• I’m just going to hit this one, head on. What you just described proves what Paul is talking about. Women and men respond differently, especially when hangry. I know that when my husband needs sex, it can be/is much more physical for him, like the physical need for eating. His mood/our closeness is very much tied to how often we have sex. And that’s where it stops. Does he emotionally feel all the things you listed? No, most wouldn’t cross his mind, because that’s how guys are. I’m pretty sure Paul is not discounting how women feel/respond to a lack of sex. He’s just explaining a guy’s point of view so we can understand our guy. It’s so hard to hear the women vs. men thing. It just plain makes me scream and it’s why I refuse to do Mom’s night out unless I know the other ladies are marriage/husband friendly. Neither is better, neither is perfect, neither has the only answer. Marriage is about working together, thinking together, and putting the other first. Marriage is about biblical love, and keeping ourselves accountable to God, not holding our spouse accountable. Sure, it’s devastating if things are all wrong, but with a dedicated mindset to work on things, it can be so much awesome. I feel for you, B, I do. Your pain and suffering is valid. And I’m glad it’s getting better.

      On another note, this is exactly why sex is always on the table and available for my guy. Why not?

      • @wifeoft, I think you are misunderstanding me and judging me a bit too harshly. I am not saying it’s “women vs men.” I’m not, by any means, marriage or husband unfriendly. I NEVER said women were better than men.

        I was simply frustrated that the majority of resources seem to think it is perfectly normal for men to feel angry, neglected, what have you – when they are needing sex, but a woman is supposed to just suck it up and smile. That is all I was saying. No “man-bashing” whatsoever, just pointing out what I see as a double standard.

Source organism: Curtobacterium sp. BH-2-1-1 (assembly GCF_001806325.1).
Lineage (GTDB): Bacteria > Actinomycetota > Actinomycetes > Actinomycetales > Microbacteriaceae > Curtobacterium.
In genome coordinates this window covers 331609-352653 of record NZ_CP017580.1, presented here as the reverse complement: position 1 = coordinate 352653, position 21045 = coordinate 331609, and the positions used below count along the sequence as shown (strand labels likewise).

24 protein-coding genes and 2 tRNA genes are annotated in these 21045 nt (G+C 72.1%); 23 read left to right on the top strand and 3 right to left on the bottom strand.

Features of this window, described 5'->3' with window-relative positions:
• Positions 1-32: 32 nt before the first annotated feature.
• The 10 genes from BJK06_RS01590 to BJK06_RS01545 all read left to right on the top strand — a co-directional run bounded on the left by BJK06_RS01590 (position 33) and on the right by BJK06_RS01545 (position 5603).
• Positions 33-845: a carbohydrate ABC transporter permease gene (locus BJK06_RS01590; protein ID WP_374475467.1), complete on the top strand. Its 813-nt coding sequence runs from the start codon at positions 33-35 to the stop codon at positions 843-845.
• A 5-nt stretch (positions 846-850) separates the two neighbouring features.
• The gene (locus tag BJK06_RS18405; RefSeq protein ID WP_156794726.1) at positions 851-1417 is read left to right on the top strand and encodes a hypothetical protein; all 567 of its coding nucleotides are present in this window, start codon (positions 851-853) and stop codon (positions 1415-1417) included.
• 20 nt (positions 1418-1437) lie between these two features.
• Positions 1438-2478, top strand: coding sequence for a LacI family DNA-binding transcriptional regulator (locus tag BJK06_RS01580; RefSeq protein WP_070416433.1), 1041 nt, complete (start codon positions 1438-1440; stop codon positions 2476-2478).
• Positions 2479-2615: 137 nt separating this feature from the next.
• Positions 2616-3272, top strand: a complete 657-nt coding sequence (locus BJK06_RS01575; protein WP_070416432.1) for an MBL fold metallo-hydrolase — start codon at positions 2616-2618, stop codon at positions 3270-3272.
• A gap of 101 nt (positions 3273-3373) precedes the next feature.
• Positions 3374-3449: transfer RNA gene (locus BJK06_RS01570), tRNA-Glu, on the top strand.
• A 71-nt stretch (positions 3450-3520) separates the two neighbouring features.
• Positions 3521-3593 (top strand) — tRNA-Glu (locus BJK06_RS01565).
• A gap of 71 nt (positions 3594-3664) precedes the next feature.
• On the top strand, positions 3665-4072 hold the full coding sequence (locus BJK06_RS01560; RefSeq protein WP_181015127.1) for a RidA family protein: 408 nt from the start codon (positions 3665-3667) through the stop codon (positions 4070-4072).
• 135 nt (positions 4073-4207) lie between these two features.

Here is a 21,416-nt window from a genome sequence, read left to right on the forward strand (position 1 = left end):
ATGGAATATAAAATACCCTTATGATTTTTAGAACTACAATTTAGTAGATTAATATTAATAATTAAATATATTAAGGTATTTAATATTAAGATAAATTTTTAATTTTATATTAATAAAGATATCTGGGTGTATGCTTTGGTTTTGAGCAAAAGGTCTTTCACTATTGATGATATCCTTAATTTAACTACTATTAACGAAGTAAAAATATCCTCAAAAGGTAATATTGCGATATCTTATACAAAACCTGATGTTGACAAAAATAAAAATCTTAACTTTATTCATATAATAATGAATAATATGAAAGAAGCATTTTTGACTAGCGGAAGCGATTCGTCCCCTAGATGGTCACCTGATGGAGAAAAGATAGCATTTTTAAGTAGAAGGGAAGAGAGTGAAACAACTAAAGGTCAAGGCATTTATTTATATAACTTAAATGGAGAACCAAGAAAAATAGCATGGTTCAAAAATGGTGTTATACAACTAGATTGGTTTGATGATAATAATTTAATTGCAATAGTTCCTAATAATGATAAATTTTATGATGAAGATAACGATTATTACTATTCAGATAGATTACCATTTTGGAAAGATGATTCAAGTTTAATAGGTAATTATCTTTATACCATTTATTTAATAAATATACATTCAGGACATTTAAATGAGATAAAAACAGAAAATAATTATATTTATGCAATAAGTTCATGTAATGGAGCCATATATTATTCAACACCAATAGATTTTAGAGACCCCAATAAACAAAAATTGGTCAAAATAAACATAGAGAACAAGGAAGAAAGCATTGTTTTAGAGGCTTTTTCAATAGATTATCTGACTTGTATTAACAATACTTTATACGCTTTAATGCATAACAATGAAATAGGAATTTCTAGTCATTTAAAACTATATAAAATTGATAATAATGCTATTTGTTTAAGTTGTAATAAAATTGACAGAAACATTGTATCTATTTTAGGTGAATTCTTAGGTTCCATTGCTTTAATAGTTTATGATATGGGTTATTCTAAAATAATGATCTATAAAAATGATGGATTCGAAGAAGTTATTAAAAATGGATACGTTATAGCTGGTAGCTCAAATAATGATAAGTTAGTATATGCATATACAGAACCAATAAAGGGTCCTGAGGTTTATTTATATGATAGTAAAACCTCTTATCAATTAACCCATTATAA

• @B – “but a woman is supposed to just suck it up and smile. ”

          I’m sure you know I don’t feel that way. It’s just as wrong for a guy to refuse as for a woman to do it, and while it may be a different mix of feelings, I have no doubt it’s just as painful for women.
          Paul Byerly recently posted…She’s Probably More Into Sex Than You ThinkMy Profile

    • @B – I agree no one can know what it’s like for anyone else, and especially not for the opposite sex. That’s why I said, “I could be wrong”. All I can go by is what I hear others say, and what I hear from men is different than what I hear from women on this. It’s possible the difference is a gender-based way of sharing the same thing, but I doubt it. It’s also possible that most men are one way and most women are the other but a few of each are like the opposite sex. In fact, I’d bet it’s that way.
      As for being denied sex, I didn’t say that was different. The mix of feelings might be a bit different, but what I hear from men and women on that are the same. Where I think men and women are different is when the lack of sex is due to schedules and circumstances, not refusal.
      My best guess is men have a physical component to this that women do not. That’s not to say they are unaffected by not having sex, because most women clearly are. But it is different and lacking something most men feel.

      And B, please know I have no desire to downplay your pain. I’ve heard it here, and I know it’s real.
      Paul Byerly recently posted…Friday Flashback: Live PeaceablyMy Profile

      • @Paul, “It’s also possible that most men are one way and most women are the other but a few of each are like the opposite sex.”

        Great. Another way I am unfeminine and too much like a man. Trust me, if I could flip a switch and hate sex, I would. If I could turn off my sex drive, I would. If I could lose my desire for my husband, I would. I’ve often longed to know what it’s like to be a normal woman, who could take sex or leave it.

        Unfortunately, I enjoy sex with my husband and yes I get grumpy if we go too long without it. He doesn’t seem to have that issue. I really, really wish our roles were reversed. I wish we were more like a typical couple, with the “proper” feelings and emotions we are “supposed” to have.

        • @B-
          “I’ve often longed to know what it’s like to be a normal women, who could take sex or leave it.”